21/07/2012

The Wolf Man (1941)


"Even a man who is pure of heart and says his prayers by night,
May become a wolf when the wolfbane blooms
And the autumn moon is bright." 

So goes the cautionary rhyme that threads its way through this classic Universal horror, starring Lon Chaney Jr as Larry Talbot, a “Welshman” (snigger) who returns to the family pile after 18 years away in America only to find himself bitten by a wolf while taking a moonlit stroll with a date. Talbot slays the beast with a silver-topped cane but is shocked when a dead man is found at the scene instead of the animal. Larry is suspected of murder by the suspicious townsfolk and begins to question his own sanity. Seeking an explanation for this mysterious turn of events from local gypsies, Larry learns that he himself has been cursed with lycanthropy and will soon become a slavering monster with an overwhelming compulsion to kill. You’ve got to hate it when that happens.


Chaney brings a great deal of warmth and sympathy to the lead but the real star here is Claude Rains, who anchors the film with his trademark urbanity and plays things commendably straight, even though the very idea of this vertically challenged thesp being the father of the hulking, barrel-chested Chaney is laughable. The finale, in which he beats the monster to death only to realise it was his own son all along, inspires a moment of well earned tragic pathos that only an actor of Rains's skill could carry off. Bela Lugosi is also a welcome presence, appearing under his own name in an important cameo as a fortune-teller. Russian Maria Ouspenskaya, a noted acting teacher, is splendid too as Lugosi’s gypsy widow, as authentically sinister as Lorna Raver was in a similar part in Sam Raimi’s more recent horror, Drag Me To Hell (2009). Evelyn Ankers and Ralph Bellamy provide game support (“Make a note of that Twiddle!”) and director George Waggner clearly did the best he could with meagre resources, certainly getting his money’s worth from the fog machine but perhaps failing to properly establish a sense of place.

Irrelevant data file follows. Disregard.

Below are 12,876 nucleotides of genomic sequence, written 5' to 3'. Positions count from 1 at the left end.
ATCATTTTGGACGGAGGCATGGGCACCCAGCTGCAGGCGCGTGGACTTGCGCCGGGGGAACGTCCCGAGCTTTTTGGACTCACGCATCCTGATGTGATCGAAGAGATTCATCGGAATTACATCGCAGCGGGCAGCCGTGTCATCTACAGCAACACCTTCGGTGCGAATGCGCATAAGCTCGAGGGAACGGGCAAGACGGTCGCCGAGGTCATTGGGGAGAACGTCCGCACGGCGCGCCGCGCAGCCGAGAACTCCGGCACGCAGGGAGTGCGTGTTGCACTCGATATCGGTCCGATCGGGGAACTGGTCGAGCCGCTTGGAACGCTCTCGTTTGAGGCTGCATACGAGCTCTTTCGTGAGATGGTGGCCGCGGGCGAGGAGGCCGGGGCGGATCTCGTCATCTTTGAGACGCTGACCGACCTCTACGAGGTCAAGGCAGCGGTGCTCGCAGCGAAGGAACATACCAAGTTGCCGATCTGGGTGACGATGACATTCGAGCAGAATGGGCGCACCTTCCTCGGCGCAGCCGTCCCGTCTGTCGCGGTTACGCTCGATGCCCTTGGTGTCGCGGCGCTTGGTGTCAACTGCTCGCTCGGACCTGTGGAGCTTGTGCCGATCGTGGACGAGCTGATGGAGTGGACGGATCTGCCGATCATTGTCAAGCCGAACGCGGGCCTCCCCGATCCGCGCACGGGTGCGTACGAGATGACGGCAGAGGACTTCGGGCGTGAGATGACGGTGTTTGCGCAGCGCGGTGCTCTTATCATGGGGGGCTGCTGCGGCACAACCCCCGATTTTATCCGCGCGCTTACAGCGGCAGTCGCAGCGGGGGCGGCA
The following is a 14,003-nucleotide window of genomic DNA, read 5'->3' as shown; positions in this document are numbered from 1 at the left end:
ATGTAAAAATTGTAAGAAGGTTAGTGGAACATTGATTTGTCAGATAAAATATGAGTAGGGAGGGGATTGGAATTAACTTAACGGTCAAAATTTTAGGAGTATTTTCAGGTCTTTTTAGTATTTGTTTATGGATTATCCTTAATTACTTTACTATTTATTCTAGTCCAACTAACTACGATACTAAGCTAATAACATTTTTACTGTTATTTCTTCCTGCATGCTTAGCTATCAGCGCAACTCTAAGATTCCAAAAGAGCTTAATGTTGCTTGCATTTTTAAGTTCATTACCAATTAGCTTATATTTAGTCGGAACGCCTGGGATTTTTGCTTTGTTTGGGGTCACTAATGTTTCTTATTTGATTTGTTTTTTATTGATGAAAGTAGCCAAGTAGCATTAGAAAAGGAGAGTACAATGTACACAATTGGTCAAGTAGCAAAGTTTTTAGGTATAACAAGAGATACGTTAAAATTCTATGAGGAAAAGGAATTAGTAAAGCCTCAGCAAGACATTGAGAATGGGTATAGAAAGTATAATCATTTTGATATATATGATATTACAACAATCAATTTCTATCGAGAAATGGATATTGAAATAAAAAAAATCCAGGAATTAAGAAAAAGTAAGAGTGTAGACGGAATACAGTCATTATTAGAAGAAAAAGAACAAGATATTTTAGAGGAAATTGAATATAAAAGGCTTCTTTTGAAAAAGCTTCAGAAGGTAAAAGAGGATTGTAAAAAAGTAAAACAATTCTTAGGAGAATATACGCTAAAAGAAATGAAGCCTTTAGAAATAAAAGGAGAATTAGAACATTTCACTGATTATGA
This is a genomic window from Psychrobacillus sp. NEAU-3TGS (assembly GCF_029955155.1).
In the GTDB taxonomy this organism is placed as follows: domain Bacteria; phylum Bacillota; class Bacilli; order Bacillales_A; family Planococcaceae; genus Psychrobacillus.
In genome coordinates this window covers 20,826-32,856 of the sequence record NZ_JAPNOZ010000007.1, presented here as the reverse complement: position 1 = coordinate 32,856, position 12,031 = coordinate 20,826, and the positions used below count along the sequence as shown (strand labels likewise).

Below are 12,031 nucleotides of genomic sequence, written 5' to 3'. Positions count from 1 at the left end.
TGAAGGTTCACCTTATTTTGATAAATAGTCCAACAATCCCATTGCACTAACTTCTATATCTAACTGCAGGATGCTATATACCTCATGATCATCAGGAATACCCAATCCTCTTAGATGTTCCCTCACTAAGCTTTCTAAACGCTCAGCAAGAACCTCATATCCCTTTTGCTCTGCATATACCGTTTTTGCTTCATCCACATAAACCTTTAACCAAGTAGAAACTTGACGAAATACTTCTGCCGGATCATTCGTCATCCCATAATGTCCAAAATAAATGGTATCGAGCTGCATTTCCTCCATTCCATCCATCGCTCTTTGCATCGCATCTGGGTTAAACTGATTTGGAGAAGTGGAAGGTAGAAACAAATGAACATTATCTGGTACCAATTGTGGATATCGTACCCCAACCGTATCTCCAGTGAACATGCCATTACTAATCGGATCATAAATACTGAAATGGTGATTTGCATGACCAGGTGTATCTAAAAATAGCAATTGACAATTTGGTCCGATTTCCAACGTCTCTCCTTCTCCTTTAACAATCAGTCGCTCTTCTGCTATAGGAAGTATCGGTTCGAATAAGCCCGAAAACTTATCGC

The script by Curt Siodmak, who would go on to write the excellent sci-fi Donovan’s Brain (1953), is ultimately a little sparse, however, and leaves a number of obvious questions unanswered. Why, for instance, does Talbot become a hairy humanoid wolf man when Bela simply metamorphosed into a regular canis lupus? Why isn’t Gwen more alarmed by his unapologetically voyeuristic habit of spying on her through his father’s telescope? Isn’t it more than a little convenient that her antique store should happen to be selling wolf’s head-and-pentagram walking sticks made from solid silver? And why hasn’t the proprietor of the local shoe shop noticed the number of shifty, haggard-looking men skulking in bloodied and barefoot to buy replacement footwear at all hours of the morning with no questions asked? Of course, these sorts of gaffs and gaps only add to the charm and would hardly have interested contemporary audiences genuinely startled and enthralled by the effects.


Preceded by Werewolf Of London (1935) starring Henry Hull and inevitably remade with Benicio Del Toro, Anthony Hopkins and Emily Blunt in 2010, Chaney’s Wolf Man is a vintage piece of silliness, undoubtedly creaky but a pleasure nonetheless and still iconic thanks to Jack Pierce’s inspired make-up. Films like An American Werewolf In London (1981) and the advent of CGI may have caused Pierce's handmade transformation effects to be overtaken and surpassed, but his craftsmanship and innovation are there for all to see. Above is a great shot of the maestro preparing Chaney for the first of four cross-over films the Wolf Man would be resurrected for, Frankenstein Meets The Wolf Man, in 1943.

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